While tomatoes are the most popular crop for home gardeners, leafy lettuce comes in a close second. It's one of the garden crops that seems tailor-made for pots. Up off the ground, away from worms and slugs, the green leaves thrive. Ditto for other leafy greens like spinach, watercress, and mache.
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To get started, you need lettuce seeds, potting soil, and some kind of container with drain holes. Once you assemble these elements, you are a month away from homegrown salads and greens. (Your Meatless Monday game is about to be on point!)
How to Choose Your Container
You can grow lettuce in a plastic or terra cotta planter pot, however with this particular type of veggie, you have other options. Lettuce roots don't require more than four inches of soil for the plant to anchor and thrive, so your choices are many.
You can grow lettuce in plastic gallon bottles if you cut openings in the side. You can use buckets, large coffee cans without their lids, hanging baskets, boxes, or even large plastic cups. Old colanders make excellent homes (not to mention they look super cute) for growing leafy greens too. A four to six inch container can hold up to three plants.
How to Start From Scratch: Seeds
Lettuce loves relatively rich soil, although the plants will grow in ordinary soil as well. If you can, start with a premium potting mix for veggies like Miracle-Gro® Potting Mix that feeds your plants for their entire growing life. Fill up the container almost to the top, leaving a space of at least an inch for watering. Leave a little more space at the top if you plan to mulch.
Moisten the soil through and through. Open the seed packet and press the seeds tightly between your index finger and thumb. After this, scatter the lettuce seeds on top of the soil. Don't worry too much about spacing at this point, since you will thin out the plants later. Cover the seeds with 1/4 inch of soil.
From that time through germination, water the seeds with a spray bottle, enough to keep them moist but not water-logged. Place the container in a sunny location and look for seedlings to sprout in a week or so. After the seedlings appear, water the container whenever the top inch of soil is dry, usually about every other day. After a week, thin the seedlings to at least a couple of inches apart.
How to Put in Transplants
If you gotta have that lettuce, like, yesterday, you can short-circuit the seeding process by buying young plants called starts or transplants at the garden store. You'll pay more for less lettuce than with seeds, but you can cut off a couple weeks of waiting. As long as the purchased seedlings are over a couple of inches tall, you don't have to wait to move them into the container of your choice.
To accomplish this, dig a hole for the lettuce transplant about the size of the root ball (a clump of soil containing the roots). Carefully remove the transplant's roots and surrounding soil in one piece, then slip it into the prepared hole. Ideally you'll space the plants so that each one has the elbow room to grow to mature size, but you can wedge them closer if you intend to harvest outer leaves as the plant matures. Water the transplants well once they are settled and place the pot in a sunny location.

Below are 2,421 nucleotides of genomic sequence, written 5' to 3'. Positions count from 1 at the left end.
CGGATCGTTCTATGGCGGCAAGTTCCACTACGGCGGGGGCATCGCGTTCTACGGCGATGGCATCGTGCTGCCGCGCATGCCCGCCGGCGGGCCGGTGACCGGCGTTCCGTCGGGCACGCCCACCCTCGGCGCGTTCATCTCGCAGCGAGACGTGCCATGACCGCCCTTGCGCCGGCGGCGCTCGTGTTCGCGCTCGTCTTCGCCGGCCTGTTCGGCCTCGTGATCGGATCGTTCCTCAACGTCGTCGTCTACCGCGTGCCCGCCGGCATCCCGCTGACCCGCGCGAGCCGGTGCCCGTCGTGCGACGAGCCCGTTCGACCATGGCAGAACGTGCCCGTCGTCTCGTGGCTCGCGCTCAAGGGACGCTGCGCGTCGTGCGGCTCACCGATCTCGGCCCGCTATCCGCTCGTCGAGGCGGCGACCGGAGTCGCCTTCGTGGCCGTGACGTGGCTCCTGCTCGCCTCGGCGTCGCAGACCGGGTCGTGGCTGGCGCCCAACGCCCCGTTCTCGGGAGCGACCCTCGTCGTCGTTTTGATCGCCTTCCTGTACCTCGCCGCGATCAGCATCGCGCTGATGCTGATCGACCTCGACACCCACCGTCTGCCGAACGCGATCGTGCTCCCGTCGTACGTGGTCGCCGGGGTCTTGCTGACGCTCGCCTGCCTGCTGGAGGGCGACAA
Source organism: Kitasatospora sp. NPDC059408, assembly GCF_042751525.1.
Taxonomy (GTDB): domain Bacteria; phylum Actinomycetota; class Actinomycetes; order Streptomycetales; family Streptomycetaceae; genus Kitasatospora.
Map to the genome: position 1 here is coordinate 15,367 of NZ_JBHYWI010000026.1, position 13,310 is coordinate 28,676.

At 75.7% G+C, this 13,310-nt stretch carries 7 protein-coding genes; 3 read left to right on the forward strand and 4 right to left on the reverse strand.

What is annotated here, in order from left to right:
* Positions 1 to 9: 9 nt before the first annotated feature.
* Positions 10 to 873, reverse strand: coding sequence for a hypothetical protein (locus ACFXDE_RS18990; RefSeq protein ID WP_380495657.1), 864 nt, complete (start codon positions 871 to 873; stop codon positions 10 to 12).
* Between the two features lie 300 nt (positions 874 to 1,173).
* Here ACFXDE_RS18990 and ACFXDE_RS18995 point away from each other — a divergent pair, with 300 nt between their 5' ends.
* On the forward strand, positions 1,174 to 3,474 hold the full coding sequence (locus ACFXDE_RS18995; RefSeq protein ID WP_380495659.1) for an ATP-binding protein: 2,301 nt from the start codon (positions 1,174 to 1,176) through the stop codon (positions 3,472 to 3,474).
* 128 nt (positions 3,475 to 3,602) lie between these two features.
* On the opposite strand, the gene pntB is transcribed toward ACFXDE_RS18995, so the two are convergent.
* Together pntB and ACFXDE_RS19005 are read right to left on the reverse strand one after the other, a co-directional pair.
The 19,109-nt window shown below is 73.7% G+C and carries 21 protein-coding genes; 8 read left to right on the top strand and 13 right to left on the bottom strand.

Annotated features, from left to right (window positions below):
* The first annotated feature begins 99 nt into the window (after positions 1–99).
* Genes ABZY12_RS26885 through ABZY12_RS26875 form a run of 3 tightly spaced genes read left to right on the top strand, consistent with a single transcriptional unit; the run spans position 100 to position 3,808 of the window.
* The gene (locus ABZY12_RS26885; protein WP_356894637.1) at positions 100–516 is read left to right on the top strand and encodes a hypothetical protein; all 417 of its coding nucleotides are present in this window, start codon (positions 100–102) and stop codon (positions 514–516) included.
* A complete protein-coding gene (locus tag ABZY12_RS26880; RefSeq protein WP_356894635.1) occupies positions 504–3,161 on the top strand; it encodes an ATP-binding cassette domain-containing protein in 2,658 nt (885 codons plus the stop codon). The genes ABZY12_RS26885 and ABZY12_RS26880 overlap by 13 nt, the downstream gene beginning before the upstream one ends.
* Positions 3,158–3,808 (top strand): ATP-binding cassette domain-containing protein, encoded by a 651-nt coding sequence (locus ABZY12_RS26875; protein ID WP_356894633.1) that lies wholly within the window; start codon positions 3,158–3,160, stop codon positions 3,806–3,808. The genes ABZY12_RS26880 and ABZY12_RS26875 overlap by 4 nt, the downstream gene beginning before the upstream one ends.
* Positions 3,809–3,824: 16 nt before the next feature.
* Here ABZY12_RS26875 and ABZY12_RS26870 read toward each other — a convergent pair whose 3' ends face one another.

How to Pick the Perfect Spot for Your Planter
Keep in mind that lettuce is a cool season annual, meaning that it grows best in spring and fall and tends to bolt — that is, develop a tall seed stalk and start tasting bitter — in the heat of the summer. To keep harvesting sweet leaves as long as you can, select a site for your container that gets plenty of sun during mornings and evenings, but shade in the heat of the afternoon.
How to Care for Lettuce Through Harvest
Your container lettuce plants require regular water, so don't let that soil go dry. Check it every day. The water requirements depend on the size of the container, the weather and the plant's exposure.
How about fertilizer? Some experts recommend regular weekly applications of liquid kelp or other mild fertilizers and others don't. If you start with a good potting soil, fertilizer is probably an extra rather than a must-do.
Harvest your lettuce or other leafy greens as soon as the outer leaves are big enough for salads. Harvest regularly to make the most of your crop, cutting off the larger outer leaves day by day. If you require more lettuce, you can harvest baby leaves too. They will be sweet and delicious.
From Alaska to California, from France's Basque Country to Mexico's Pacific Coast, Teo Spengler has dug the soil, planted seeds and helped trees, flowers and veggies thrive. A professional writer and consummate gardener, Spengler has written about home and garden for Gardening Know How, San Francisco Chronicle, Gardening Guide and Go Banking Rates. She earned a BA from U.C. Santa Cruz, a law degree from U.C. Berkeley's Boalt Hall, and an MA and MFA from San Francisco State. She currently divides her life between San Francisco and southwestern France.